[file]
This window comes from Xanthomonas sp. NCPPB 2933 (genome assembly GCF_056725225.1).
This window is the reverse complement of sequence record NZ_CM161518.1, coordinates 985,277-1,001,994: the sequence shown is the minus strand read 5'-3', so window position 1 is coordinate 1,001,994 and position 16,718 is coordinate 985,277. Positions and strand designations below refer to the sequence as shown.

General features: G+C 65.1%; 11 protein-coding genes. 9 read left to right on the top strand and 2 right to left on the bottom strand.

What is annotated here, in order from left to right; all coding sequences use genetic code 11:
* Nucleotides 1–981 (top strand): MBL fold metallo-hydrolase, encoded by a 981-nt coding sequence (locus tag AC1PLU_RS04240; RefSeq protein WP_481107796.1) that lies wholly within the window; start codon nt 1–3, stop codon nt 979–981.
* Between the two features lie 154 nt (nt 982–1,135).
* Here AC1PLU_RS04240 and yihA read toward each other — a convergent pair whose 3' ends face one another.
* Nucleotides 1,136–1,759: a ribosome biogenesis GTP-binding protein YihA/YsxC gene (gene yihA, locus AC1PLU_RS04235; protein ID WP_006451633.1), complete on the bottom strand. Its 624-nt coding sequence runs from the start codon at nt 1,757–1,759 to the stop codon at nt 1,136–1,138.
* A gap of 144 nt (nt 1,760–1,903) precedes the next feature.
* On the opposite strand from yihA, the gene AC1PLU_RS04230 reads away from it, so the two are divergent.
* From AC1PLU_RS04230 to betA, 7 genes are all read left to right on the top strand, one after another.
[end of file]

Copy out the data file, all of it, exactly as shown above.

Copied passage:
This window comes from Xanthomonas sp. NCPPB 2933 (genome assembly GCF_056725225.1).
This window is the reverse complement of sequence record NZ_CM161518.1, coordinates 985,277-1,001,994: the sequence shown is the minus strand read 5'-3', so window position 1 is coordinate 1,001,994 and position 16,718 is coordinate 985,277. Positions and strand designations below refer to the sequence as shown.

General features: G+C 65.1%; 11 protein-coding genes. 9 read left to right on the top strand and 2 right to left on the bottom strand.

What is annotated here, in order from left to right; all coding sequences use genetic code 11:
* Nucleotides 1–981 (top strand): MBL fold metallo-hydrolase, encoded by a 981-nt coding sequence (locus tag AC1PLU_RS04240; RefSeq protein WP_481107796.1) that lies wholly within the window; start codon nt 1–3, stop codon nt 979–981.
* Between the two features lie 154 nt (nt 982–1,135).
* Here AC1PLU_RS04240 and yihA read toward each other — a convergent pair whose 3' ends face one another.
* Nucleotides 1,136–1,759: a ribosome biogenesis GTP-binding protein YihA/YsxC gene (gene yihA, locus AC1PLU_RS04235; protein ID WP_006451633.1), complete on the bottom strand. Its 624-nt coding sequence runs from the start codon at nt 1,757–1,759 to the stop codon at nt 1,136–1,138.
* A gap of 144 nt (nt 1,760–1,903) precedes the next feature.
* On the opposite strand from yihA, the gene AC1PLU_RS04230 reads away from it, so the two are divergent.
* From AC1PLU_RS04230 to betA, 7 genes are all read left to right on the top strand, one after another.